Life of Adam Smith eBook

John Rae (educator)
This eBook from the Gutenberg Project consists of approximately 551 pages of information about Life of Adam Smith.
idea of a citizen army with universal compulsory service was still much discussed, but many now objected to the compulsion, and others, among whom was Lord Kames, to the universality of the compulsion, rallying to the idea of Fencibles—­i.e. regiments to be raised compulsorily by the landed proprietors, each furnishing a number of men proportioned to their valued rent.[105] Smith said a militia formed in this way, like the old Highland militia, was the best of all militias, but he held that the day was past for militias of men with one hand on the sword and the other on the plough, and that nothing could now answer for what he calls “the noblest of all arts,” the art of war, but the division of labour, which answered best for the arts of peace, and a standing army of soldiers by exclusive occupation.

Divided counsels and diminished zeal supply, no doubt, the main reason for the decay of the Poker Club, but other causes combined.  Dr. Carlyle, who was an active member of the club, says it began to decline when it transferred itself to more elegant quarters at Fortune’s, because its dinners became too expensive for the members; and Lord Campbell attributes its dissolution definitely to the new taxes imposed on French wines to pay the cost of the American War.  His statement is very explicit:  “To punish the Government they agreed to dissolve the ‘Poker,’ and to form another society which should exist without consumption of any excisable commodity."[106] But he gives no authority for the statement, and they are at least not likely to have been such fools as to think of punishing the Government by what was after all only an excellent way of punishing themselves.  The wine duty was no doubt a real enough grievance; it was raised five or six times during the club’s existence, and many a man who enjoyed his quart of Burgundy when the duty was less than half-a-crown a gallon, was obliged to do without it when the duty rose to seven shillings.  It may be worth adding, however, that the Poker Club was revived as the Younger Poker Club in the very year, 1786, when the duty on Burgundy was reduced again by the new Commercial Treaty with France.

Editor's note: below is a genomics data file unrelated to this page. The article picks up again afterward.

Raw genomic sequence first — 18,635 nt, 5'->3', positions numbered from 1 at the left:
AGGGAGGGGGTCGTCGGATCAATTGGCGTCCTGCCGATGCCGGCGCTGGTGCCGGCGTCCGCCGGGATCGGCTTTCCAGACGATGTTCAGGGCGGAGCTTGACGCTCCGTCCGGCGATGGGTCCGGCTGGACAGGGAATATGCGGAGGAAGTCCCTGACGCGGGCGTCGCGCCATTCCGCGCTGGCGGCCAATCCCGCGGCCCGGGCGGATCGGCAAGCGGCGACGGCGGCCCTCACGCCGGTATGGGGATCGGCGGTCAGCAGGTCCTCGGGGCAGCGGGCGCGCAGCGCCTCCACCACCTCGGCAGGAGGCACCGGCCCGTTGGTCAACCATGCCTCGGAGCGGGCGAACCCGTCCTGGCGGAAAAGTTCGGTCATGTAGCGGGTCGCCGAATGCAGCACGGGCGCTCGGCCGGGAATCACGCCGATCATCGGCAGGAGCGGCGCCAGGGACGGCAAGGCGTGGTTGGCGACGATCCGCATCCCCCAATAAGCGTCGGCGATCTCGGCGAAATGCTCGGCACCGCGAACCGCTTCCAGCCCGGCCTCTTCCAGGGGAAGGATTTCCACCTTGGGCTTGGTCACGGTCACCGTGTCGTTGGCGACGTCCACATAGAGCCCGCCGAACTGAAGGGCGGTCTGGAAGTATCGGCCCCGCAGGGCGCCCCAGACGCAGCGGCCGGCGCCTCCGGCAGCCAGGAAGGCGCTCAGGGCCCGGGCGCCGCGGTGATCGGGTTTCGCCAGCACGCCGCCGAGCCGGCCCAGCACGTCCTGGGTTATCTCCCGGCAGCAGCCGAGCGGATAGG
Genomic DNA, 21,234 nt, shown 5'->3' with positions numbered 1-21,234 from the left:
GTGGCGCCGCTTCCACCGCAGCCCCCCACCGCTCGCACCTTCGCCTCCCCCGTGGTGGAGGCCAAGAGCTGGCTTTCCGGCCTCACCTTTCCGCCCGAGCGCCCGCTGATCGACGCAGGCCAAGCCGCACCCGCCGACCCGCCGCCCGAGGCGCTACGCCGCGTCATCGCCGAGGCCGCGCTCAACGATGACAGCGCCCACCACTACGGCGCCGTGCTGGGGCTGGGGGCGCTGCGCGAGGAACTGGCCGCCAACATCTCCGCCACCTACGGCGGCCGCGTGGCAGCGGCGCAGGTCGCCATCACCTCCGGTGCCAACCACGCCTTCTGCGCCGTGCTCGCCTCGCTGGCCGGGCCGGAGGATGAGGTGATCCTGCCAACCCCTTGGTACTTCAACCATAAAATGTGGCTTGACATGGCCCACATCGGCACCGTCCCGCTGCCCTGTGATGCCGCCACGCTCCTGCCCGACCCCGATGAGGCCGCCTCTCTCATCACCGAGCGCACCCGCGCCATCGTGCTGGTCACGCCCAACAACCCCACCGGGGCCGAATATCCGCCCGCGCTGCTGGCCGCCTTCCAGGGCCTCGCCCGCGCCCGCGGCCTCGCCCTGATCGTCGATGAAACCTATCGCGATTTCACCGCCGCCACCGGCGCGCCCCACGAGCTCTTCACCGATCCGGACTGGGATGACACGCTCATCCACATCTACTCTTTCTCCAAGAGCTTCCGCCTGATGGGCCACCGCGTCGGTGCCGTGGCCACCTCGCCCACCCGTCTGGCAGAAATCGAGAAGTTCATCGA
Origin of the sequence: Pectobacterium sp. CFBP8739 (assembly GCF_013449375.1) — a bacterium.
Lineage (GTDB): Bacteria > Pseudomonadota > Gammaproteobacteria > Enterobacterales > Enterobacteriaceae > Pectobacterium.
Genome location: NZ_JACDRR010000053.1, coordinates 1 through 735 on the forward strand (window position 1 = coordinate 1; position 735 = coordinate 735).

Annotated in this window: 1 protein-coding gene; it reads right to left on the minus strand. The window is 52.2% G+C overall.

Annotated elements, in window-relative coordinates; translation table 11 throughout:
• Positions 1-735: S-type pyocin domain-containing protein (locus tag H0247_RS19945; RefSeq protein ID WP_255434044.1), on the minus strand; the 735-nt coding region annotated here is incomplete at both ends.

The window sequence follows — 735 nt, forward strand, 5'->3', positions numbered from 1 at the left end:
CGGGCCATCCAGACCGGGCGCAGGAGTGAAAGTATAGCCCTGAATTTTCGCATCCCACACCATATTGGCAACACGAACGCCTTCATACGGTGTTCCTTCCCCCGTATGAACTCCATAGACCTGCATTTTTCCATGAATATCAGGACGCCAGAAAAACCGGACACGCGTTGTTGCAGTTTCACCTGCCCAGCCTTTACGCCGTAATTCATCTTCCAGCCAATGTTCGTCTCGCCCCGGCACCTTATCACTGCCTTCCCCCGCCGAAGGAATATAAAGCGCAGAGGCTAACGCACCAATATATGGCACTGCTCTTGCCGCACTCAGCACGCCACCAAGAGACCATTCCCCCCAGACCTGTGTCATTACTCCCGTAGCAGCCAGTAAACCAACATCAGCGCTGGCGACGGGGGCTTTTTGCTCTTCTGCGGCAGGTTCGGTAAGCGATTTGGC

[75] Southey’s Life of A. Bell, i. 23.

[76] Oswald had just been appointed commissioner for trade and plantations.

[77] Correspondence of James Oswald, p. 124.

[78] Burton’s Life of Hume, i. 375.

[79] Mr. Burton thinks the Society mentioned in this paragraph to be “evidently the Philosophical Society” of Edinburgh, but it seems much more likely to have been the Literary Society of Glasgow, of which Hume was also a member.  Of the Philosophical Society he was himself Secretary, and would therefore have been in the position of giving warning rather than receiving it; nor would he have spoken of sending that Society a paper which he would be on the spot to read himself.  Whether Smith was Secretary of the Glasgow Literary Society I do not know, but even if he were not it would be nothing strange though the communications of the Society with Hume were carried on through Smith, his chief friend among the members, and his regular correspondent.

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Life of Adam Smith from Project Gutenberg. Public domain.
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